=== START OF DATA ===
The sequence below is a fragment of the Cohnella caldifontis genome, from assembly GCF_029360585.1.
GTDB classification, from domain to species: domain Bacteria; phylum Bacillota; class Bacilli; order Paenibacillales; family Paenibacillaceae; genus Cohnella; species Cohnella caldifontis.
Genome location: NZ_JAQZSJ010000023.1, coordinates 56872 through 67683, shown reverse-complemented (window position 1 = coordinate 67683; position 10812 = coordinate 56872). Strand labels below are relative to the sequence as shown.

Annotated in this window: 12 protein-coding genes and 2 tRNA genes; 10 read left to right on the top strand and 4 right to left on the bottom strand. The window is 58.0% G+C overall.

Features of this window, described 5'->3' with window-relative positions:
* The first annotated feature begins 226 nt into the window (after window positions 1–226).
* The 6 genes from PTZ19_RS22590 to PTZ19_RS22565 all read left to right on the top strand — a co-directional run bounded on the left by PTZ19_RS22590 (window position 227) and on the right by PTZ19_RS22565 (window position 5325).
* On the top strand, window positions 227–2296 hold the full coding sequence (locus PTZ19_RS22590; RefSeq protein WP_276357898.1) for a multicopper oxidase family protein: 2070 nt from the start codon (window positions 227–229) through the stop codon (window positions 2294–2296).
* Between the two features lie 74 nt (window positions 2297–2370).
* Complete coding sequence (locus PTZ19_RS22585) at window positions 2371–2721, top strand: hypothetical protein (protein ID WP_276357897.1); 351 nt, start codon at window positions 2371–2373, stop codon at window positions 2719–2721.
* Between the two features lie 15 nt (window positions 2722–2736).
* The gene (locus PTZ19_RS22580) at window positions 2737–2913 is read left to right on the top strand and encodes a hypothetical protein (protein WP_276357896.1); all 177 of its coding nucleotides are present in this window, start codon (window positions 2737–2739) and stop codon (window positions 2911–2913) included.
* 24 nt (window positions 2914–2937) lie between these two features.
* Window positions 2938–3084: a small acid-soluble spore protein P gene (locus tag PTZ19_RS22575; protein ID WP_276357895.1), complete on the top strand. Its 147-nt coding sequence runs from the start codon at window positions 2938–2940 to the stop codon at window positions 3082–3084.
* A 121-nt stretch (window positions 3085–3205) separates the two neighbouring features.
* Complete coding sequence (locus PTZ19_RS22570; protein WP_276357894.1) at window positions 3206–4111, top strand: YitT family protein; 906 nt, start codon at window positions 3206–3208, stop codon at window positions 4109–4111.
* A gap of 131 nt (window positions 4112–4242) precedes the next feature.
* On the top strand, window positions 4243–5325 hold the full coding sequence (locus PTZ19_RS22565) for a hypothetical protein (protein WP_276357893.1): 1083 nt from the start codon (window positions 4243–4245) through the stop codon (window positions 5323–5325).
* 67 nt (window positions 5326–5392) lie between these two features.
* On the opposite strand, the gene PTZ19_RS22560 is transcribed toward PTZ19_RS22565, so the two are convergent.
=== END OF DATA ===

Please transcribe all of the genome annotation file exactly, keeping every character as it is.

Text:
The sequence below is a fragment of the Cohnella caldifontis genome, from assembly GCF_029360585.1.
GTDB classification, from domain to species: domain Bacteria; phylum Bacillota; class Bacilli; order Paenibacillales; family Paenibacillaceae; genus Cohnella; species Cohnella caldifontis.
Genome location: NZ_JAQZSJ010000023.1, coordinates 56872 through 67683, shown reverse-complemented (window position 1 = coordinate 67683; position 10812 = coordinate 56872). Strand labels below are relative to the sequence as shown.

Annotated in this window: 12 protein-coding genes and 2 tRNA genes; 10 read left to right on the top strand and 4 right to left on the bottom strand. The window is 58.0% G+C overall.

Features of this window, described 5'->3' with window-relative positions:
* The first annotated feature begins 226 nt into the window (after window positions 1–226).
* The 6 genes from PTZ19_RS22590 to PTZ19_RS22565 all read left to right on the top strand — a co-directional run bounded on the left by PTZ19_RS22590 (window position 227) and on the right by PTZ19_RS22565 (window position 5325).
* On the top strand, window positions 227–2296 hold the full coding sequence (locus PTZ19_RS22590; RefSeq protein WP_276357898.1) for a multicopper oxidase family protein: 2070 nt from the start codon (window positions 227–229) through the stop codon (window positions 2294–2296).
* Between the two features lie 74 nt (window positions 2297–2370).
* Complete coding sequence (locus PTZ19_RS22585) at window positions 2371–2721, top strand: hypothetical protein (protein ID WP_276357897.1); 351 nt, start codon at window positions 2371–2373, stop codon at window positions 2719–2721.
* Between the two features lie 15 nt (window positions 2722–2736).
* The gene (locus PTZ19_RS22580) at window positions 2737–2913 is read left to right on the top strand and encodes a hypothetical protein (protein WP_276357896.1); all 177 of its coding nucleotides are present in this window, start codon (window positions 2737–2739) and stop codon (window positions 2911–2913) included.
* 24 nt (window positions 2914–2937) lie between these two features.
* Window positions 2938–3084: a small acid-soluble spore protein P gene (locus tag PTZ19_RS22575; protein ID WP_276357895.1), complete on the top strand. Its 147-nt coding sequence runs from the start codon at window positions 2938–2940 to the stop codon at window positions 3082–3084.
* A 121-nt stretch (window positions 3085–3205) separates the two neighbouring features.
* Complete coding sequence (locus PTZ19_RS22570; protein WP_276357894.1) at window positions 3206–4111, top strand: YitT family protein; 906 nt, start codon at window positions 3206–3208, stop codon at window positions 4109–4111.
* A gap of 131 nt (window positions 4112–4242) precedes the next feature.
* On the top strand, window positions 4243–5325 hold the full coding sequence (locus PTZ19_RS22565) for a hypothetical protein (protein WP_276357893.1): 1083 nt from the start codon (window positions 4243–4245) through the stop codon (window positions 5323–5325).
* 67 nt (window positions 5326–5392) lie between these two features.
* On the opposite strand, the gene PTZ19_RS22560 is transcribed toward PTZ19_RS22565, so the two are convergent.